The Vatican publishes financial data on its properties and funds for the first time
The Vatican concluded the year of the pandemic with a loss of about $78.2 million.
The Prefect of the Secretariat of the Economy, Juan Antonio Guerrero, says the Vatican managed to avoid a worse outcome thanks to spending cuts in every department.
The Vatican published its finances in this detailed document.
In 2020 the Holy See spent about $372 million, mostly on communications, aid to countries in need, and its embassies.
Income was much lower, about $293 million. Because the Vatican doesn't have any industries, it depends primarily on donations, income from the Vatican Museums and revenue from its investments and real estate holdings.
The difference this year is that it presented this report with a large amount of data on those holdings and investments.
These are managed by the department known as APSA, for the Administration of the Patrimony of the Apostolic See.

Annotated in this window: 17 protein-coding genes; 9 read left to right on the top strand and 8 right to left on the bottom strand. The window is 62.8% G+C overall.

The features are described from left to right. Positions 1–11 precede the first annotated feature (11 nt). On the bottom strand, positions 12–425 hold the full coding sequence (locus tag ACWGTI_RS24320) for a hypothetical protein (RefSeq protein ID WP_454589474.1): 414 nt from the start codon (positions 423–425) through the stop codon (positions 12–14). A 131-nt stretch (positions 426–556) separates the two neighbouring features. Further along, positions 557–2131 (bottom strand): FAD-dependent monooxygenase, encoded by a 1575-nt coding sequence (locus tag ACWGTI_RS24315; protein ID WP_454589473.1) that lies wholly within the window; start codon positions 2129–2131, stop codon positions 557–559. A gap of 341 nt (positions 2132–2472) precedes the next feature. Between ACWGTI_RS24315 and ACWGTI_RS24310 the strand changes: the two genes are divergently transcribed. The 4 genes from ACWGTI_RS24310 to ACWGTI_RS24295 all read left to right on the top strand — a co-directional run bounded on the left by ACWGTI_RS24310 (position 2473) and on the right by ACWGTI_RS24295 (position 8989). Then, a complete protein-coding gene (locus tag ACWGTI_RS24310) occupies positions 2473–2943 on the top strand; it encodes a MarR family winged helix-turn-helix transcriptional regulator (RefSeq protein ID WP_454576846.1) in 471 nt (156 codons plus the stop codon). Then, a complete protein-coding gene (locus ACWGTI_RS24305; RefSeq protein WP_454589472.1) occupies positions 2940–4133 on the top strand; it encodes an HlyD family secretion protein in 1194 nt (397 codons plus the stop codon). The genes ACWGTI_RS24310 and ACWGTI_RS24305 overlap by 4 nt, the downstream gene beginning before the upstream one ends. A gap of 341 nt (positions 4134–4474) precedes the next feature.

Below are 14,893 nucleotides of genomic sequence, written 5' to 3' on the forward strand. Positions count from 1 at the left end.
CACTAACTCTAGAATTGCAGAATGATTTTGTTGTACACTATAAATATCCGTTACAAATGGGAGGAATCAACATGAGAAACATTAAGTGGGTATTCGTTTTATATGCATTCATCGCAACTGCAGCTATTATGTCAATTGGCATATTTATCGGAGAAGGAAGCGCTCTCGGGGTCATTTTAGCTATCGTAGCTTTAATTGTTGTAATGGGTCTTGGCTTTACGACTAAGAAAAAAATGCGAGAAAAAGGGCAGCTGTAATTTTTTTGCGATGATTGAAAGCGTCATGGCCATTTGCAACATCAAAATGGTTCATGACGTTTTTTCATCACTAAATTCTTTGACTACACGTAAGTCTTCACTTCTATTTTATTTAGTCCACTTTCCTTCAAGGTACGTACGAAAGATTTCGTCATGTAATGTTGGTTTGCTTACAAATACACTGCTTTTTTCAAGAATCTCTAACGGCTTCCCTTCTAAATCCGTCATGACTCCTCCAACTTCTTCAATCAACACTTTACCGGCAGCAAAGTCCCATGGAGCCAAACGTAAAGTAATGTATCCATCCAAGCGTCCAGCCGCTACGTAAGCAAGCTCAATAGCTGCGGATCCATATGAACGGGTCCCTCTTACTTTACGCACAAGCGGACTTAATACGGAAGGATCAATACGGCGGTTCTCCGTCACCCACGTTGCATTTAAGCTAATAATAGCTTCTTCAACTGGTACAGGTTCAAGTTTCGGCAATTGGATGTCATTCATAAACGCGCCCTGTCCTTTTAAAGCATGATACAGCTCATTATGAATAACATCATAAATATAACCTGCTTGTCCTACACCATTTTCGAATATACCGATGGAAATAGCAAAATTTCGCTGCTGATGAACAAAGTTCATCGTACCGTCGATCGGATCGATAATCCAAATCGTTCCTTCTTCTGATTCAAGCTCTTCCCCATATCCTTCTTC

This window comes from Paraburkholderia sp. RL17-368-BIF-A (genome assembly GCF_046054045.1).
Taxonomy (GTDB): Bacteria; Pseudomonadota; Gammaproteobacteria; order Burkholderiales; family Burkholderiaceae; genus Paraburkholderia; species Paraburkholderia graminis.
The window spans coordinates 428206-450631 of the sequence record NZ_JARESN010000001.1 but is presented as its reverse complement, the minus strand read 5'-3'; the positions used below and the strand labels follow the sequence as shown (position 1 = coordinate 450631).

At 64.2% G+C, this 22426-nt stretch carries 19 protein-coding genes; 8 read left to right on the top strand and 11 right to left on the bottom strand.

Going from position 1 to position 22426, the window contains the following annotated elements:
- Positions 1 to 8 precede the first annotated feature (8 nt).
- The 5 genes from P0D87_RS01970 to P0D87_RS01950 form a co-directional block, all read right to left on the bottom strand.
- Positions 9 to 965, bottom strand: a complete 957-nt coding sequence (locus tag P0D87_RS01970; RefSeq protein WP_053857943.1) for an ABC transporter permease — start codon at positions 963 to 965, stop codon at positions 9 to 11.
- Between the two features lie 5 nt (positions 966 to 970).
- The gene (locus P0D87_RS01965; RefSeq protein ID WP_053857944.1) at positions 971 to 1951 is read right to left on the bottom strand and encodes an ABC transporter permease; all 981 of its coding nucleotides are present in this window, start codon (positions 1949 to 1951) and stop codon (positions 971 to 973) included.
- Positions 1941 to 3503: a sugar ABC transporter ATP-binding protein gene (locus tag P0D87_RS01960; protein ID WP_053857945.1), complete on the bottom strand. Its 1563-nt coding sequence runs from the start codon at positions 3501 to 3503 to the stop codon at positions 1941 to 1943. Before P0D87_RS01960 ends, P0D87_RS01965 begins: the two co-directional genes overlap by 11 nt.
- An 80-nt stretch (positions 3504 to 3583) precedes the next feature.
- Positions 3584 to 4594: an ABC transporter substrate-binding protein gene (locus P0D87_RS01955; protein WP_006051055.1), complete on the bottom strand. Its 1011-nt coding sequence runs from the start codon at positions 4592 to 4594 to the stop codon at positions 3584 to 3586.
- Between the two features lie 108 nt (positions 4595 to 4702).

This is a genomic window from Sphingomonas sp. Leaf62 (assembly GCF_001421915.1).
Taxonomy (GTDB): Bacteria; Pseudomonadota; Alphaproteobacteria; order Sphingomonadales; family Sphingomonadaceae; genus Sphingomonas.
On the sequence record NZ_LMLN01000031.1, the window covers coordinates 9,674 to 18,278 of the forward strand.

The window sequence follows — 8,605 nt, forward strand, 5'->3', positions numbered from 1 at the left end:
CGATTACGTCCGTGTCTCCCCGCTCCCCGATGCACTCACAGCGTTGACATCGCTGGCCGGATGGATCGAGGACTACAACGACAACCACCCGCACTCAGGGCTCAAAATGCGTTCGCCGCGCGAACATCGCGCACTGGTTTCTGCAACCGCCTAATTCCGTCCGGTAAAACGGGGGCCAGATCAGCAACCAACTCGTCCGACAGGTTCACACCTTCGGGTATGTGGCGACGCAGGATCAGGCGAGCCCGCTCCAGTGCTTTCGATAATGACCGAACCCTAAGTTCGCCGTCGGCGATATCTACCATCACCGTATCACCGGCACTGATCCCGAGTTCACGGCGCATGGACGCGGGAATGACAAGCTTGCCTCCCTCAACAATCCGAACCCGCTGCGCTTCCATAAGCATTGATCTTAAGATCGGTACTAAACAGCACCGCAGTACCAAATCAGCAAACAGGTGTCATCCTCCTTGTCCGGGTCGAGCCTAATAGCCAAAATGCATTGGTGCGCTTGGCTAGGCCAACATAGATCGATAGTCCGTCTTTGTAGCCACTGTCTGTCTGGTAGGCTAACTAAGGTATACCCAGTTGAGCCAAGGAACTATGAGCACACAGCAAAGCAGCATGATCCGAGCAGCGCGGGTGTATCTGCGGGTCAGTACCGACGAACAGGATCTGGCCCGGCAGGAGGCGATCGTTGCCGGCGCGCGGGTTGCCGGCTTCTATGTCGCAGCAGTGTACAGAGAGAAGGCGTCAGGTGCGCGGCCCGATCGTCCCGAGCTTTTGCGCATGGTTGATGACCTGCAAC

In the report, the Vatican explains that it has 1,200 real estate holdings in France, the United Kingdom and Switzerland, and another 4,000 in Italy.
Most of its properties and funds come from compensation accorded to the Holy See by the Lateran Pact of 1929, as reparation for the expropriations following the dissolution of the Papal States.
Of the properties it owns in Italy, only 15% are for rent at market value. The rest are assigned or rented at a favorable price. 40% are hospitals, schools and convents.
The rental income in 2020 has been about $3.9 million.
The Vatican is committed to non-speculative and particularly safe investments. For this reason, it has managed financial investments in state and fixed-term securities worth $2 billion, which have generated profits of around $18 million, according to the report.